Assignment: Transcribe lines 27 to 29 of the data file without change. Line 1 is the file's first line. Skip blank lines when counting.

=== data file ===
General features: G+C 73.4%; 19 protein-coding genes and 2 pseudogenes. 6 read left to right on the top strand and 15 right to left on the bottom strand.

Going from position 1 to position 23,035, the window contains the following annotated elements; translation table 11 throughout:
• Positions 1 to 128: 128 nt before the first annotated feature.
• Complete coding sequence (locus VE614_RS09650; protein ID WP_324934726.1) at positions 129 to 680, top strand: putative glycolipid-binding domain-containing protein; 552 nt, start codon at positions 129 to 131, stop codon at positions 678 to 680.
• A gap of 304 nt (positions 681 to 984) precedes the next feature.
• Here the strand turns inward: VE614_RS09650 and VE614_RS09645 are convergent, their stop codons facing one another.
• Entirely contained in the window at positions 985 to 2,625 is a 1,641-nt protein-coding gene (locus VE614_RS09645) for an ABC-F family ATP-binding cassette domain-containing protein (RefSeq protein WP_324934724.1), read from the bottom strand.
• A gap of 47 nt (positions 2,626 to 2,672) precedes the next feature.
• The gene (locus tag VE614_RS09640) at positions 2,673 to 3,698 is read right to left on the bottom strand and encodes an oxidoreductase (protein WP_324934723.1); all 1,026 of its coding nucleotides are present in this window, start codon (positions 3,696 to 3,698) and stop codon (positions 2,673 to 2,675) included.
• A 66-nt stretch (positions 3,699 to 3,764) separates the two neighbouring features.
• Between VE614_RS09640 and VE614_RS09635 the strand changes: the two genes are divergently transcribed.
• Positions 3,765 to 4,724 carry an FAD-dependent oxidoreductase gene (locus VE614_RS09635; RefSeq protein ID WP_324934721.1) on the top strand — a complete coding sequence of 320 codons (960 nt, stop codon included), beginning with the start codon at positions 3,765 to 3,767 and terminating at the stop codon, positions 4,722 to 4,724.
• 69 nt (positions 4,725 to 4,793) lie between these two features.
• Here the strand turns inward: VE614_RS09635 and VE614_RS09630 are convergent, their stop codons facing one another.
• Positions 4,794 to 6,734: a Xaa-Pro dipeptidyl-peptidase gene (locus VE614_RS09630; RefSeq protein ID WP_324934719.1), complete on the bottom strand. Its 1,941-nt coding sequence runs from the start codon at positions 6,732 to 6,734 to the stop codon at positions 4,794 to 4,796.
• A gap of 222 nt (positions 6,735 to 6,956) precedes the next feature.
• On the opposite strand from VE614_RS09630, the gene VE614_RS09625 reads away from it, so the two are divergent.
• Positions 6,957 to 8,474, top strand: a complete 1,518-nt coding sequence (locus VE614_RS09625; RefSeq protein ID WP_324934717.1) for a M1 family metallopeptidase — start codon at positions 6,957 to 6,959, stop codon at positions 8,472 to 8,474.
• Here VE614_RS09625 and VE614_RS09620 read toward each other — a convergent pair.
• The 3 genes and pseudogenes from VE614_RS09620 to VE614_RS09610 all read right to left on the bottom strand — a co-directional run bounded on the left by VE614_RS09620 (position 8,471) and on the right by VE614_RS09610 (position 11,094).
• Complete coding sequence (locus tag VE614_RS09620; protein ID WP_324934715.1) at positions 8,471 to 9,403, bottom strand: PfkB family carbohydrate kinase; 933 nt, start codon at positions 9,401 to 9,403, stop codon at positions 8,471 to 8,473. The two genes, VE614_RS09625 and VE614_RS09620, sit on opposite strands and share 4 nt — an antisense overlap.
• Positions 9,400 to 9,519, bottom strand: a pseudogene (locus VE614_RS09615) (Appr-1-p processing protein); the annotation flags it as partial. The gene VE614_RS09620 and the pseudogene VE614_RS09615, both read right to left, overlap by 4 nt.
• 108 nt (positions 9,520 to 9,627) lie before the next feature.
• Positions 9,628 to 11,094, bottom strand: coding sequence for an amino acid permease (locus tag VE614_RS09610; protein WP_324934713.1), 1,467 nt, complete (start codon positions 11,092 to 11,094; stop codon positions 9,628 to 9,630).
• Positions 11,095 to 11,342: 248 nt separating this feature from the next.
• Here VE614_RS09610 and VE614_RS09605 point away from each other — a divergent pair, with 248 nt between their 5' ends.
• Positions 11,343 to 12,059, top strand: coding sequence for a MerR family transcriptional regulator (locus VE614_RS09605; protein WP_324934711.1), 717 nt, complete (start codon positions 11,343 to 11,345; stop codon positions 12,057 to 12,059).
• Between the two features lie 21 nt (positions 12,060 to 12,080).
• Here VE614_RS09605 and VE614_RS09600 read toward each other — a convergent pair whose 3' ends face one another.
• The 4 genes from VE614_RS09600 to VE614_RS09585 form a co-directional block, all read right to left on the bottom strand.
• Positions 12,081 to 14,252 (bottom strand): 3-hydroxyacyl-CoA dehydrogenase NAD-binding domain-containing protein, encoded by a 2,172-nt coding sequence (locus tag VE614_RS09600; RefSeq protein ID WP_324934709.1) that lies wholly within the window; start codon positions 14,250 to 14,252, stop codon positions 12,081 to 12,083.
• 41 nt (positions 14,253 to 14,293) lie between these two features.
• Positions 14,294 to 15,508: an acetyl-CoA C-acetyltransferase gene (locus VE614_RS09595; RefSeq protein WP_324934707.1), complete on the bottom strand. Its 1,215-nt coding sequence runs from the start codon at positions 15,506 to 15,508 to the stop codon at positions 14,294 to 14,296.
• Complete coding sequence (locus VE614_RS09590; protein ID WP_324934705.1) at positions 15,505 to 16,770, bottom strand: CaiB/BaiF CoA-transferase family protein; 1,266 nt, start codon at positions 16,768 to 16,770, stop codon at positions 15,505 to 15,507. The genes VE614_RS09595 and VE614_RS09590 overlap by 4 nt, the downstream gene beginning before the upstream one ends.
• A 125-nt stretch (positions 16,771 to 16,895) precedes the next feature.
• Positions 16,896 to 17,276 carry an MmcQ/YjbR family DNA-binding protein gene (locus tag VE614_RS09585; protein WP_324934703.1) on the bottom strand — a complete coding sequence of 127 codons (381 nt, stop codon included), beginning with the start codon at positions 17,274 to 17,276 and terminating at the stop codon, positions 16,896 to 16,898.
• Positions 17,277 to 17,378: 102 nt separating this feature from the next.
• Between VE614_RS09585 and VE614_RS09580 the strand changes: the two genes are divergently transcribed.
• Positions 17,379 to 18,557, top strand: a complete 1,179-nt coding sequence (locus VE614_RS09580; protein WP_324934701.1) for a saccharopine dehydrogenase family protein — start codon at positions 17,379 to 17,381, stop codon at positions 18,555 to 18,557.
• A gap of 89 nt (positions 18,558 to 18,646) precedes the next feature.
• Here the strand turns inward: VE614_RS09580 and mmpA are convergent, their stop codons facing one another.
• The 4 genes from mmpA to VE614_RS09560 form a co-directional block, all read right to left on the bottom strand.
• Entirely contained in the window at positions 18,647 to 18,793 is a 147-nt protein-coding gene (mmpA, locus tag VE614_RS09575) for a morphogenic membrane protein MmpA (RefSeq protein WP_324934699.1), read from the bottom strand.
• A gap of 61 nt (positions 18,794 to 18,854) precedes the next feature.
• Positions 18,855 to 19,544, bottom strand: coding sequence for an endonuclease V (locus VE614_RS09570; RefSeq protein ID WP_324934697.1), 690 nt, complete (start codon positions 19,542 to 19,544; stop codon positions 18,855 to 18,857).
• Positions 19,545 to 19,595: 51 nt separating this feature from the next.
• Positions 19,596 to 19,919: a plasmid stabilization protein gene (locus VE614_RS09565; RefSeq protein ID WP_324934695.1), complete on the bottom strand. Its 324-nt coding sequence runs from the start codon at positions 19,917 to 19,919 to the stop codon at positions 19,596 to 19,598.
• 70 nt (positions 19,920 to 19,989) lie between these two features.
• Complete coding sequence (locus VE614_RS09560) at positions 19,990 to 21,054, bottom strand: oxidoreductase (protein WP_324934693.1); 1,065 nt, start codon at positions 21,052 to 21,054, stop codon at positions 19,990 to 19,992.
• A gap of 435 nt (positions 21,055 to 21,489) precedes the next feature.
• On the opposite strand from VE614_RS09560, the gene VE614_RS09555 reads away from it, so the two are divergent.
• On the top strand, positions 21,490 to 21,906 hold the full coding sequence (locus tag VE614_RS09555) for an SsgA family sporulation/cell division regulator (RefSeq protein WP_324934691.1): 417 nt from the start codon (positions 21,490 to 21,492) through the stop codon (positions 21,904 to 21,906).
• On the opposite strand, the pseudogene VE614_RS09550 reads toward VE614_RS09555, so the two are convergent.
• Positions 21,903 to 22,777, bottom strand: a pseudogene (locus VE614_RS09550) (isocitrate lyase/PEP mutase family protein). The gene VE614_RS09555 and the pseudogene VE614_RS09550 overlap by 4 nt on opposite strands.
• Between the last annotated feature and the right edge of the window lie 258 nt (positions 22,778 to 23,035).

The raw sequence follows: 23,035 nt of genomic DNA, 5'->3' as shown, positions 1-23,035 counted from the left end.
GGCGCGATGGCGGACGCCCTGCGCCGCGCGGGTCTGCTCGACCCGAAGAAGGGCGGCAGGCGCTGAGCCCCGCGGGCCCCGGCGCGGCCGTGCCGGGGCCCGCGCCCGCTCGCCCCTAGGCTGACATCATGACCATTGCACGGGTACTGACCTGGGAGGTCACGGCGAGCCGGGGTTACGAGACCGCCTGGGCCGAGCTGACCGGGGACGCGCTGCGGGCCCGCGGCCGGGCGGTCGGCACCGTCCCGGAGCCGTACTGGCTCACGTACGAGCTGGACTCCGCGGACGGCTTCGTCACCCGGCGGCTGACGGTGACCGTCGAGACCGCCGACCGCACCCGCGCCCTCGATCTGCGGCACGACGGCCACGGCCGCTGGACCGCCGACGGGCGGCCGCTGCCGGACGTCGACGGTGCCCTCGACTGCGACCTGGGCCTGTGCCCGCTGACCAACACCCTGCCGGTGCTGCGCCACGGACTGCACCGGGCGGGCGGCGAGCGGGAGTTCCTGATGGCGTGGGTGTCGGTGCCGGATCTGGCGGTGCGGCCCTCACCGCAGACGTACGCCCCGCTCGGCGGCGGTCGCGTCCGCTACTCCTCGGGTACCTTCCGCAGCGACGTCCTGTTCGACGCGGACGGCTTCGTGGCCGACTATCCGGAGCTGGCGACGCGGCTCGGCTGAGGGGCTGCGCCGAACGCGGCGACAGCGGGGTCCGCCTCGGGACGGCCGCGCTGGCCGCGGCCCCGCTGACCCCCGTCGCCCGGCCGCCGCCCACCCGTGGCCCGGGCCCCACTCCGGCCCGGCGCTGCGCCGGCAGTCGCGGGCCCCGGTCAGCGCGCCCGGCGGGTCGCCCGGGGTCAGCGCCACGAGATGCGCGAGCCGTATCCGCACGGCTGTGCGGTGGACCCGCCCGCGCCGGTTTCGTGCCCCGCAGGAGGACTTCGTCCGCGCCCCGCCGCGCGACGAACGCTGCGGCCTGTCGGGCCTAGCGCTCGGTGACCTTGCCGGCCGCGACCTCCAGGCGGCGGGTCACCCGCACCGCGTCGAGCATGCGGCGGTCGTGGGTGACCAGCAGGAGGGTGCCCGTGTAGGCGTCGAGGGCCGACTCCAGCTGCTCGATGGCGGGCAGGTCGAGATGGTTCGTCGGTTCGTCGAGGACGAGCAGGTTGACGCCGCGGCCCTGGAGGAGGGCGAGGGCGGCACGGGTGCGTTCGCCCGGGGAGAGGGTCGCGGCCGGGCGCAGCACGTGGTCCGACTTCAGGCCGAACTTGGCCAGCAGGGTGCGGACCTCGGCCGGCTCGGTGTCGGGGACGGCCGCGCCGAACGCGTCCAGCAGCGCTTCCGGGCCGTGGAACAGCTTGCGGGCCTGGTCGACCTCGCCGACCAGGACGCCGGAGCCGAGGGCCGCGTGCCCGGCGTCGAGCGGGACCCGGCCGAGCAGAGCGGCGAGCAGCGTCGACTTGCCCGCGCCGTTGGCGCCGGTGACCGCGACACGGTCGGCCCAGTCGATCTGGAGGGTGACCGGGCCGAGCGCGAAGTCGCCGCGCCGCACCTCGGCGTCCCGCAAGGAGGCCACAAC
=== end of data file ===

• Positions 11,343 to 12,059, top strand: coding sequence for a MerR family transcriptional regulator (locus VE614_RS09605; protein WP_324934711.1), 717 nt, complete (start codon positions 11,343 to 11,345; stop codon positions 12,057 to 12,059).
• Between the two features lie 21 nt (positions 12,060 to 12,080).
• Here VE614_RS09605 and VE614_RS09600 read toward each other — a convergent pair whose 3' ends face one another.